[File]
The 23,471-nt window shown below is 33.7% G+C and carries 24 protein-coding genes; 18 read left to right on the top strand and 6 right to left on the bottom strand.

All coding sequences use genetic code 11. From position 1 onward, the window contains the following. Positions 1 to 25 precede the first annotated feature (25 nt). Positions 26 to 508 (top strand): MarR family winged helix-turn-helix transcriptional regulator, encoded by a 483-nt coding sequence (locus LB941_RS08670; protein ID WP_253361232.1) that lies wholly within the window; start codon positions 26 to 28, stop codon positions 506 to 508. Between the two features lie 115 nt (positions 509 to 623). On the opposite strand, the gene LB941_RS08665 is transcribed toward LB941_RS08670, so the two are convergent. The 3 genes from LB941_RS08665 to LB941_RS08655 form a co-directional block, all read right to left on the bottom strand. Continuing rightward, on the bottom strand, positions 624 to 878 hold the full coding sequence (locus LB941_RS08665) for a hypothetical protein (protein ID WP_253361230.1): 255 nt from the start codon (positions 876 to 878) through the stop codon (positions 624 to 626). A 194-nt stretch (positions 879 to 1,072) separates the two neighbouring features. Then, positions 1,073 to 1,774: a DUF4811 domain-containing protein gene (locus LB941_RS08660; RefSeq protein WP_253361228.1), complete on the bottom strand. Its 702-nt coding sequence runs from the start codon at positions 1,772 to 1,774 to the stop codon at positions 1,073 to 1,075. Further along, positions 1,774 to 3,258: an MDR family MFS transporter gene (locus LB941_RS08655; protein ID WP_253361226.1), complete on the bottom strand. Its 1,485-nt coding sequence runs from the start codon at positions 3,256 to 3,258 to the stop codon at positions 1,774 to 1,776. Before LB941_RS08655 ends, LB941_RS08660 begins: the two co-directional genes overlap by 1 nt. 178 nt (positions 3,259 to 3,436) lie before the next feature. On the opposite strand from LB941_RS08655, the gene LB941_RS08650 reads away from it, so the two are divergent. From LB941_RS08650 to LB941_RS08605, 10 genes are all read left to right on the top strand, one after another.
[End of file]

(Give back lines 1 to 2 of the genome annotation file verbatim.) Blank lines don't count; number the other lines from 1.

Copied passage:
The 23,471-nt window shown below is 33.7% G+C and carries 24 protein-coding genes; 18 read left to right on the top strand and 6 right to left on the bottom strand.

All coding sequences use genetic code 11. From position 1 onward, the window contains the following. Positions 1 to 25 precede the first annotated feature (25 nt). Positions 26 to 508 (top strand): MarR family winged helix-turn-helix transcriptional regulator, encoded by a 483-nt coding sequence (locus LB941_RS08670; protein ID WP_253361232.1) that lies wholly within the window; start codon positions 26 to 28, stop codon positions 506 to 508. Between the two features lie 115 nt (positions 509 to 623). On the opposite strand, the gene LB941_RS08665 is transcribed toward LB941_RS08670, so the two are convergent. The 3 genes from LB941_RS08665 to LB941_RS08655 form a co-directional block, all read right to left on the bottom strand. Continuing rightward, on the bottom strand, positions 624 to 878 hold the full coding sequence (locus LB941_RS08665) for a hypothetical protein (protein ID WP_253361230.1): 255 nt from the start codon (positions 876 to 878) through the stop codon (positions 624 to 626). A 194-nt stretch (positions 879 to 1,072) separates the two neighbouring features. Then, positions 1,073 to 1,774: a DUF4811 domain-containing protein gene (locus LB941_RS08660; RefSeq protein WP_253361228.1), complete on the bottom strand. Its 702-nt coding sequence runs from the start codon at positions 1,772 to 1,774 to the stop codon at positions 1,073 to 1,075. Further along, positions 1,774 to 3,258: an MDR family MFS transporter gene (locus LB941_RS08655; protein ID WP_253361226.1), complete on the bottom strand. Its 1,485-nt coding sequence runs from the start codon at positions 3,256 to 3,258 to the stop codon at positions 1,774 to 1,776. Before LB941_RS08655 ends, LB941_RS08660 begins: the two co-directional genes overlap by 1 nt. 178 nt (positions 3,259 to 3,436) lie before the next feature. On the opposite strand from LB941_RS08655, the gene LB941_RS08650 reads away from it, so the two are divergent. From LB941_RS08650 to LB941_RS08605, 10 genes are all read left to right on the top strand, one after another.